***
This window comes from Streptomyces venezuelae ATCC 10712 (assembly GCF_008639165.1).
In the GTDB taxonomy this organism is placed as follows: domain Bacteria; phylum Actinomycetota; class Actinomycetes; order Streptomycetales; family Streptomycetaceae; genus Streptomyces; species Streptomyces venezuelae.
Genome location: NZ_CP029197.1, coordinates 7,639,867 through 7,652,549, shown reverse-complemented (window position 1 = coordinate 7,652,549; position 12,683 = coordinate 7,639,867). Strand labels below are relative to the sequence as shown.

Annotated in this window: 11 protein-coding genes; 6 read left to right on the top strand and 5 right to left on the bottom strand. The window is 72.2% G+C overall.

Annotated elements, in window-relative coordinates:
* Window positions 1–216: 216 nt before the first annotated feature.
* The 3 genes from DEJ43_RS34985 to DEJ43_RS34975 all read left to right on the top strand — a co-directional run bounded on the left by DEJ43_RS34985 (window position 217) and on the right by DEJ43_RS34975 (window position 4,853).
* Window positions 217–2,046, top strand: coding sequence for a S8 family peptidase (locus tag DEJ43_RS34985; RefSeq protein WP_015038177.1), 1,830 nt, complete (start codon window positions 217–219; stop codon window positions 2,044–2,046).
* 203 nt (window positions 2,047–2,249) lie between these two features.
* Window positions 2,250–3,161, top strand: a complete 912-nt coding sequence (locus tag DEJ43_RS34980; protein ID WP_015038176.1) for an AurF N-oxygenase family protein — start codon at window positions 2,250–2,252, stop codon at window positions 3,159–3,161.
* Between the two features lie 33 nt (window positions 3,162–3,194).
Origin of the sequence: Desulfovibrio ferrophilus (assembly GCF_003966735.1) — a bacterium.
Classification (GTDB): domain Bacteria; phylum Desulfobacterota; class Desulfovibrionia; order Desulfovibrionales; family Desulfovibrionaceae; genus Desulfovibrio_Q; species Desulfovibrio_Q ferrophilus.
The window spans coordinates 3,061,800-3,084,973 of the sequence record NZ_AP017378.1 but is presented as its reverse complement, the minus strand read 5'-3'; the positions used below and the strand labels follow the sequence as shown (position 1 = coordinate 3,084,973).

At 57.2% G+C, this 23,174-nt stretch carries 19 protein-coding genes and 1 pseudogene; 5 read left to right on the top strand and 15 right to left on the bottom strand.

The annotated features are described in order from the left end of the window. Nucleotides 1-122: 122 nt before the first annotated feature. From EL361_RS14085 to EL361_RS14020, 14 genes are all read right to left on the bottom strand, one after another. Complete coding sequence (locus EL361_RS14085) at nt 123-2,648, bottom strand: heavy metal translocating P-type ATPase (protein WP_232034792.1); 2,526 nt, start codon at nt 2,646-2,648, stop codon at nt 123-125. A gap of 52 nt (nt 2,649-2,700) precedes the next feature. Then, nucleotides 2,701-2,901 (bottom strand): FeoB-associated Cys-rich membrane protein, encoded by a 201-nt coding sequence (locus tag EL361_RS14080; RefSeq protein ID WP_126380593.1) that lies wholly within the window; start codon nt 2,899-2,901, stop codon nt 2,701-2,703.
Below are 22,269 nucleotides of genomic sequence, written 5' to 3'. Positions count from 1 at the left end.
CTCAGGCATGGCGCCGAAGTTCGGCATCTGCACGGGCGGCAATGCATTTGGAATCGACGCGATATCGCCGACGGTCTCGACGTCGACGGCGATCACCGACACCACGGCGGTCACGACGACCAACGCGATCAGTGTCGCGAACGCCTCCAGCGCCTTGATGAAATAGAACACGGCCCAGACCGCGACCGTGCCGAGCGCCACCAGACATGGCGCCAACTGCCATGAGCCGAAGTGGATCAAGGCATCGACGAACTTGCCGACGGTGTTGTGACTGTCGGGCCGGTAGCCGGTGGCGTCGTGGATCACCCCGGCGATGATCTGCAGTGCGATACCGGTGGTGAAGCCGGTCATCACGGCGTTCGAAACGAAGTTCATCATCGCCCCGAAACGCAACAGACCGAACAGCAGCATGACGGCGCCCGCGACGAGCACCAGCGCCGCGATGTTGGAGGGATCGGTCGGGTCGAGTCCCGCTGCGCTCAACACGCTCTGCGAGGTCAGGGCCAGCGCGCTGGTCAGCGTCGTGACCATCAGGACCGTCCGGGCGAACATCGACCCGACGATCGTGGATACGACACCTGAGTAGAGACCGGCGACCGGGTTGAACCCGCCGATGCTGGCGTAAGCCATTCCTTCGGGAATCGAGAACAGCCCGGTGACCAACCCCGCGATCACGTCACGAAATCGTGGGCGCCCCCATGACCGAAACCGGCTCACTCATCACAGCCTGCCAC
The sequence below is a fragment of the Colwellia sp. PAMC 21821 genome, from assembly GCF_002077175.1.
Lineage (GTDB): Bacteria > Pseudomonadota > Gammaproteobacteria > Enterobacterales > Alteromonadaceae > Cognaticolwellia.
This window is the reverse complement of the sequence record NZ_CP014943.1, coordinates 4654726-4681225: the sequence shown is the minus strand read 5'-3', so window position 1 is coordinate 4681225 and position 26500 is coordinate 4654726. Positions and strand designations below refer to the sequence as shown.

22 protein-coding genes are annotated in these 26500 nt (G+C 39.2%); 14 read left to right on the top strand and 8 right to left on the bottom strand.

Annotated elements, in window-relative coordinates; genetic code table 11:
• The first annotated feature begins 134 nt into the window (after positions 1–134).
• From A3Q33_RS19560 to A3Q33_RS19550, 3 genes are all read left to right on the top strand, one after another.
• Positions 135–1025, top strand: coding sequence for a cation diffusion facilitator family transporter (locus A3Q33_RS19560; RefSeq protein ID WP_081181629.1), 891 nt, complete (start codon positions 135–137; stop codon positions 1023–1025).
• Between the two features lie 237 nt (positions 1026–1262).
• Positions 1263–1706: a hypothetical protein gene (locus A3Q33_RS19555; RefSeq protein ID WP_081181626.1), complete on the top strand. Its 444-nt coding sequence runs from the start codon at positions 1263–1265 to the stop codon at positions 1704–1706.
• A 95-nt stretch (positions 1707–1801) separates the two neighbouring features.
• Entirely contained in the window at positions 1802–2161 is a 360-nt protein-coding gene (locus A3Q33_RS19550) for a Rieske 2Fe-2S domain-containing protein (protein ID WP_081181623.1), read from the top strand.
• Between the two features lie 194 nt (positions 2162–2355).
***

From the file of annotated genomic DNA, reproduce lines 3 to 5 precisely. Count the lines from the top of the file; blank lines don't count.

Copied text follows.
Genome location: NZ_CP029197.1, coordinates 7,639,867 through 7,652,549, shown reverse-complemented (window position 1 = coordinate 7,652,549; position 12,683 = coordinate 7,639,867). Strand labels below are relative to the sequence as shown.

Annotated in this window: 11 protein-coding genes; 6 read left to right on the top strand and 5 right to left on the bottom strand. The window is 72.2% G+C overall.

Annotated elements, in window-relative coordinates: